On the Upstate New York set of "Martha Marcy May Marlene," the indie that wowed Sundance earlier this year and is finally hitting theaters Friday, Elizabeth Olsen spent more than a couple of days stripping down — sometimes to jump into an icy cold lake, sometimes to jump someone's bones.
While Olsen admits that those nude scenes were a bit odd to film, she left no doubt that simply diving into the water was far more perilous than doffing her clothes in front of a camera. "The lake was daunting," she told to MTV News. "Some lake scenes we could only shoot once, because it was physically too cold for a body to be in there very long."
By contrast, Olsen looks back at her nude scenes as all part of the "Martha Marcy" job — one that might earn her an Oscar nomination for a stunning performance as a woman who flees a cult and lands at her sister's lake house, yet is besieged by remembrances of her traumatic past. "Everyone's always put in some sort of weird situation when you're making a movie," she said. "I didn't treat [the nude scenes] any differently. The only thing we treated differently was that our first [assistant director] would swap out with our second AD, who was a female, and she'd call the shots."
Even the lake scenes, though, don't count as the most difficult she took on. That distinction goes to an astonishing, single-take party scene in which Olsen's character slowly builds from hesitating partygoer into out-of-control, vocal-cord-shredding meltdown mode. "What was hard about that is that it was one shot, and it does have a climax to it. It was also our first experience with lots of extras, and these aren't people who are actors. They're just people in town who wanted to be in a movie, so they love talking to you in between takes. That was distracting. Personally, that was my most difficult scene to film."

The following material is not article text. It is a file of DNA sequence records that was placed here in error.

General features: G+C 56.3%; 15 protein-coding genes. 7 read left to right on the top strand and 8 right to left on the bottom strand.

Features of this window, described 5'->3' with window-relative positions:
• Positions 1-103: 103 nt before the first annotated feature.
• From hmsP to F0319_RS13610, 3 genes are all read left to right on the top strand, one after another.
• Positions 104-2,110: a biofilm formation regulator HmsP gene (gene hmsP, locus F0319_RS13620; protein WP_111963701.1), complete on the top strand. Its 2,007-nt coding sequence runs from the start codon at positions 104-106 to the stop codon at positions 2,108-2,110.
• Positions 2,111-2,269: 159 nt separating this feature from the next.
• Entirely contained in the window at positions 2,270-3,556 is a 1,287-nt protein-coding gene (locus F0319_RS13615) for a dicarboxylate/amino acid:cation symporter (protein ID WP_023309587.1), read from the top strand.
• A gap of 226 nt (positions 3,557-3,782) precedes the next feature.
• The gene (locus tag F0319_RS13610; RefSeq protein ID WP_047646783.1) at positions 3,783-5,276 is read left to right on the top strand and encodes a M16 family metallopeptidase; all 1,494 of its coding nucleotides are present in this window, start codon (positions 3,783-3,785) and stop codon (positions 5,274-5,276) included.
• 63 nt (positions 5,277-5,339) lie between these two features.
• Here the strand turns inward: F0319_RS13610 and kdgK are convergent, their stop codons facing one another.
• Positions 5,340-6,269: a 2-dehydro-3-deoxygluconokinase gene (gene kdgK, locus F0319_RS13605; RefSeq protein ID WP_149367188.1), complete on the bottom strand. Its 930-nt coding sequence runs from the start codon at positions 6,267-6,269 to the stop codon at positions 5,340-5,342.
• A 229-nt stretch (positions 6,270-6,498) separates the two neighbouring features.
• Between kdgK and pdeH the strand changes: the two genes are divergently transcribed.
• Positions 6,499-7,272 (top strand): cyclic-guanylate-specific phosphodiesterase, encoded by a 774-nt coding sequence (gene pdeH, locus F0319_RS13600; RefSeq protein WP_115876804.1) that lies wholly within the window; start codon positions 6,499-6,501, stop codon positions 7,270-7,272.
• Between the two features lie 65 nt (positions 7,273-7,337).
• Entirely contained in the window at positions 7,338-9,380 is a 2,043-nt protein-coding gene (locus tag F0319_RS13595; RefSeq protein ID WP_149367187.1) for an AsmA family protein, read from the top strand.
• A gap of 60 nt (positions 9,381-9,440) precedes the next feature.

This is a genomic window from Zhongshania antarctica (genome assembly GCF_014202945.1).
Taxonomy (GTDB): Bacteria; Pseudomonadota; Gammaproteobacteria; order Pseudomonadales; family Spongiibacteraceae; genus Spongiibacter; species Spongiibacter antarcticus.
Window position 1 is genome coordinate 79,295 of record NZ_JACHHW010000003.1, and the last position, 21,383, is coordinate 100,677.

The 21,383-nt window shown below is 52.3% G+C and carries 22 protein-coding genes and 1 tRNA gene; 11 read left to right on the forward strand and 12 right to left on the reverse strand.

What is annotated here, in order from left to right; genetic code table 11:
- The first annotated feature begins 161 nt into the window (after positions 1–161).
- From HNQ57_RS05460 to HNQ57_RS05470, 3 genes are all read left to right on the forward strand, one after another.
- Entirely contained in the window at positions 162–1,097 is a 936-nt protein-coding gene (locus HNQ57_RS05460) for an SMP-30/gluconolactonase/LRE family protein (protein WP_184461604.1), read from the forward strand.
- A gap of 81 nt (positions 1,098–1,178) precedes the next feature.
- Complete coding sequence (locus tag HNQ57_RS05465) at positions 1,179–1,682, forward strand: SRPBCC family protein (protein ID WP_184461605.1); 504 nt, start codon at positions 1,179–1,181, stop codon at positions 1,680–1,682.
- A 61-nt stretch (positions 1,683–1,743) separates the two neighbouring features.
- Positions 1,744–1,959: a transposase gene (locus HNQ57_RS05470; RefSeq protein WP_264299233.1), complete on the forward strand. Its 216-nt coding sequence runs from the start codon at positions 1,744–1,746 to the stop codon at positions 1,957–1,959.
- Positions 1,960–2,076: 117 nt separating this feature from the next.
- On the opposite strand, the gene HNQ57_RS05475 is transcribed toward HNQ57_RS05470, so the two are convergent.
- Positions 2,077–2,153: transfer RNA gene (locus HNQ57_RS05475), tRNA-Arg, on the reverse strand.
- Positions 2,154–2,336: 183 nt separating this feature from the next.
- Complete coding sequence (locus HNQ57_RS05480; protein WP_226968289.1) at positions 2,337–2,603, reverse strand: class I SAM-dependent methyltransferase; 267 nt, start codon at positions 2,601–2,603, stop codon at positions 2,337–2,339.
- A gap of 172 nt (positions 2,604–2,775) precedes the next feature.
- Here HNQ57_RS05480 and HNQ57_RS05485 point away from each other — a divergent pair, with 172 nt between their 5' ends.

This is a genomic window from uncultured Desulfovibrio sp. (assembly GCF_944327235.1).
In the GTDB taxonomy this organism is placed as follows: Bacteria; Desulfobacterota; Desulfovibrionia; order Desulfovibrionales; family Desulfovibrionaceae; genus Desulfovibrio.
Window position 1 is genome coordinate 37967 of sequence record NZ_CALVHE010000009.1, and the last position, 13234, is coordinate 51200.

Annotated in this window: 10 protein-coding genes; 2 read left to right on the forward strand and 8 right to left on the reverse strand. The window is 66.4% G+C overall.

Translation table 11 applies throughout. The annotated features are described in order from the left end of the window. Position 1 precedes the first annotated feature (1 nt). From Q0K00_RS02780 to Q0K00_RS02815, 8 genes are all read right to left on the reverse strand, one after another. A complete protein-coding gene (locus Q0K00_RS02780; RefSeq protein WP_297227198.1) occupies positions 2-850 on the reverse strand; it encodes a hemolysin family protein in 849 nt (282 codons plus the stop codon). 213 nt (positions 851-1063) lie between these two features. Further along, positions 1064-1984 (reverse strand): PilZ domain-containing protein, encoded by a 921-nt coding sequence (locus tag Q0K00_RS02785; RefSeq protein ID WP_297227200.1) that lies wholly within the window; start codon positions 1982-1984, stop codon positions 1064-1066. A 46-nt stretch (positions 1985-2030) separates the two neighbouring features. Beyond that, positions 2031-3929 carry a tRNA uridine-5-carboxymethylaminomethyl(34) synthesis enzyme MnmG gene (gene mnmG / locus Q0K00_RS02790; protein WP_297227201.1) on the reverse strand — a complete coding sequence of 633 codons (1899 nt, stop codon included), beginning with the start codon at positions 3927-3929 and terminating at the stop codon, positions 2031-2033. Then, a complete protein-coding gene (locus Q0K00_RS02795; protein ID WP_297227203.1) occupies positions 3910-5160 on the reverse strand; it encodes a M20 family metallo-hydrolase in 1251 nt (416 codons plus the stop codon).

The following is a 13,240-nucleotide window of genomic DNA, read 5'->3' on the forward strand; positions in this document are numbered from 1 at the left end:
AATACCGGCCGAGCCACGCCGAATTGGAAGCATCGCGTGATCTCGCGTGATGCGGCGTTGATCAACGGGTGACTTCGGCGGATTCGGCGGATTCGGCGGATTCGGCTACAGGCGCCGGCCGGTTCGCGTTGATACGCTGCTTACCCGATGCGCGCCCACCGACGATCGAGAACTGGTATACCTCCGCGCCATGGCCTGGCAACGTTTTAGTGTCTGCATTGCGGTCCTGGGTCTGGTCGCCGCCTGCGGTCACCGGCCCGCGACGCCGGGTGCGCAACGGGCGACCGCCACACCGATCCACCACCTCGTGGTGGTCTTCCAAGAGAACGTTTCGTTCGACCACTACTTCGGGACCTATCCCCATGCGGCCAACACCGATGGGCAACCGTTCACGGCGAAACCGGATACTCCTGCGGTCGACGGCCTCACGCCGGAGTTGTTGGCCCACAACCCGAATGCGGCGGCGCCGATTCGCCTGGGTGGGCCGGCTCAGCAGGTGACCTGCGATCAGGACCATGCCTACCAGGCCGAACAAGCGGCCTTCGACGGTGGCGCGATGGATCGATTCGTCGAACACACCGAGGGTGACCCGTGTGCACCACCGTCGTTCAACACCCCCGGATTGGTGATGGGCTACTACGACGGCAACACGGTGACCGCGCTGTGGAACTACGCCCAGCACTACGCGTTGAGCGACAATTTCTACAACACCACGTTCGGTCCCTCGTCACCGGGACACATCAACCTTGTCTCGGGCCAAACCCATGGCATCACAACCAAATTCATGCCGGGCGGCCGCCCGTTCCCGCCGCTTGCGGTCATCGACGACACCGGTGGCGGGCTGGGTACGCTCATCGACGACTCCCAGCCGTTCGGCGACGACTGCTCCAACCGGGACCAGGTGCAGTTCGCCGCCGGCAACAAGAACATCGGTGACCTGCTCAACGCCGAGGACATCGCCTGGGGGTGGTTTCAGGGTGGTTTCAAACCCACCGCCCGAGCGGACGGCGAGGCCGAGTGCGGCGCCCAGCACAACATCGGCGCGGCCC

Despite the intensity of the role, Olsen said the character didn't stay with her after she finished shooting last summer.
"It wasn't very difficult to leave behind," she explained. "I always keep myself very separate from a character, not trying to think that I'm the character or all those things, because especially in this movie, that'd be very bizarre. What I did leave behind, which I really missed and what was really sad, is all of these people became really, really close friends of mine. Thank God they all live in Brooklyn! So we've been able to hang out all the time. We did have a very special experience making the movie."
Check out everything we've got on "Martha Marcy May Marlene."
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